Edgar Bright Wilson, Jr. was born on December 18, 1908 in Gallatin, Tennessee. He grew up in Yonkers, New York. He earned his B.S. and M.S. degrees from Princeton, and then, in 1931, headed to California Institute of Technology to pursue his Ph.D. Upon completion of his doctorate, he moved to Harvard University in 1934 as one of the first Junior Fellows. He was promoted to assistant professor in 1936, and three years later to tenure. He remained at Harvard the rest of his career.
His work served as the basis of chemical physics as a field. In the late 1930s, he began work developing the basic method of quantitative study of the internal motion of atoms in molecules. His theoretical work led to the foundation of the field of molecular spectroscopy. His research has also laid the foundation for molecular astronomy.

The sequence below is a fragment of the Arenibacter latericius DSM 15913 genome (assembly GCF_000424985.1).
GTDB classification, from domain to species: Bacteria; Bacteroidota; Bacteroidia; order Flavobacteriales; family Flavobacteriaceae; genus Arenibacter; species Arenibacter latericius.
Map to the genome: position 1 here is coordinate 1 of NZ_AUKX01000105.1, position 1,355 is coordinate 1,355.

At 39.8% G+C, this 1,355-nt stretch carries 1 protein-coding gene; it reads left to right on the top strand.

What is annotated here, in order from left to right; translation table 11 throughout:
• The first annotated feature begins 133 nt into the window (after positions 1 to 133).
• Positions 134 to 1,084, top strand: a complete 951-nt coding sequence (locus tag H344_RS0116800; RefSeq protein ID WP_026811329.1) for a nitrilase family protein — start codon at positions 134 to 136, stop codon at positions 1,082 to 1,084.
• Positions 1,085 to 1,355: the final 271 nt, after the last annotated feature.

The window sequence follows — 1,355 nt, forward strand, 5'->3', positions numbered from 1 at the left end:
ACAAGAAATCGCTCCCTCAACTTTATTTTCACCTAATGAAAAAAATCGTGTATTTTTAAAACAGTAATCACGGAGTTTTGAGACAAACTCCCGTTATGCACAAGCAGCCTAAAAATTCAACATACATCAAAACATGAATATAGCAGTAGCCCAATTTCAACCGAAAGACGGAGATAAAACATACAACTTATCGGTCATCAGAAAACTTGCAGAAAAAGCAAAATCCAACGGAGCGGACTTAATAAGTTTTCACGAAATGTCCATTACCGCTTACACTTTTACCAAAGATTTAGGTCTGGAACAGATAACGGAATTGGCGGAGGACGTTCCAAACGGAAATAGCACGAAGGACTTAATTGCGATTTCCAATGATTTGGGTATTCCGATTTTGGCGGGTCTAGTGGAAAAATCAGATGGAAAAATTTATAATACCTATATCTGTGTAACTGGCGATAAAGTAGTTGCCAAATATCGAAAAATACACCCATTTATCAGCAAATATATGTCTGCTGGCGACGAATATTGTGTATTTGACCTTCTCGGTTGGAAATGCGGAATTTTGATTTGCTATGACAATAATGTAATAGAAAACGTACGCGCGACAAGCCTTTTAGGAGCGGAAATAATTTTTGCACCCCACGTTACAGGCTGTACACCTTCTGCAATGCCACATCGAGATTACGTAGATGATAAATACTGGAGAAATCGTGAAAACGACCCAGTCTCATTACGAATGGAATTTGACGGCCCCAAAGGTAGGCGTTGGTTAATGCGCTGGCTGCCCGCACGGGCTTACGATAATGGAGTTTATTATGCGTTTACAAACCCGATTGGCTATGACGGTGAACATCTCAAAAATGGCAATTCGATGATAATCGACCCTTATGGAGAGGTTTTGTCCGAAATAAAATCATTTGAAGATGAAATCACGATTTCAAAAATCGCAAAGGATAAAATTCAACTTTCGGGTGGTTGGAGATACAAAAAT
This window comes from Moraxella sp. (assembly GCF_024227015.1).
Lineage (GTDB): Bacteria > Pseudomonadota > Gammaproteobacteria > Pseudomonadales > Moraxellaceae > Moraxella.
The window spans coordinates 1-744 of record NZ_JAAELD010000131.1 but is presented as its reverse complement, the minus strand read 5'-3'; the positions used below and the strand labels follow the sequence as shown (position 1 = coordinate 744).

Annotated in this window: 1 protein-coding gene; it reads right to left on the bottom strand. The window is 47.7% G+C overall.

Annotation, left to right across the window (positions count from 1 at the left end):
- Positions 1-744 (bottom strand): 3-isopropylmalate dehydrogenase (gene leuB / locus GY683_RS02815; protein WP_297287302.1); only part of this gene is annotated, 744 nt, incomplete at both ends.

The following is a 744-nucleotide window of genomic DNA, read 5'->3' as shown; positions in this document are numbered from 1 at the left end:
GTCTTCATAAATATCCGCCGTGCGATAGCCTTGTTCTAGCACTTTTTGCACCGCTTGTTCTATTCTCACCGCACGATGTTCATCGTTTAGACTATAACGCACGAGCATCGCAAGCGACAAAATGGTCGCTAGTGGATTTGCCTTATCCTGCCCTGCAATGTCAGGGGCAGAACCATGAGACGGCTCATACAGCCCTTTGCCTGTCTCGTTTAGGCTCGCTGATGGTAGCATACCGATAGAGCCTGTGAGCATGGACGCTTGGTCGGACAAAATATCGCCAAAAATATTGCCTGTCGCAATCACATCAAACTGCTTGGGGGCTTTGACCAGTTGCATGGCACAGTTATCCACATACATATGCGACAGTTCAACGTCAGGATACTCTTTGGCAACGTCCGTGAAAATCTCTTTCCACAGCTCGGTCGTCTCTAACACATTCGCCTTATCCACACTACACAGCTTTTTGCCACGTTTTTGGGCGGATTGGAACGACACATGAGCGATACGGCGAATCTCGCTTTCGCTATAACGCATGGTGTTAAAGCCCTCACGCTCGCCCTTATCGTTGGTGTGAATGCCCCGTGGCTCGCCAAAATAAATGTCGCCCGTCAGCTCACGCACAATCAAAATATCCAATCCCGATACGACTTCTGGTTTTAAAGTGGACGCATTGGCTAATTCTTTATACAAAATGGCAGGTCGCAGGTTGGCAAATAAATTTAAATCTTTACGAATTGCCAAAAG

Bright was a devout teacher, but was also loyal to his country. During the war, his lab researched shock waves in water, which was expanded in 1942 with the establishment by the National Defense Research Committee of the Underwater Explosives Research Laboratory with Bright as the director. He also briefly worked in 1952 during the Cold War as research director of the Weapons Systems Evaluation Group.
Throughout his career, Bright was awarded the National Medal of Science, the Welch Award, the Rumford Medal, the Norris Award for Teaching, and OSA’s 1979 Ellis R. Lippincott Award. He holds honorary degrees from Harvard, Princeton, and Columbia.
Bright passed away in 1992.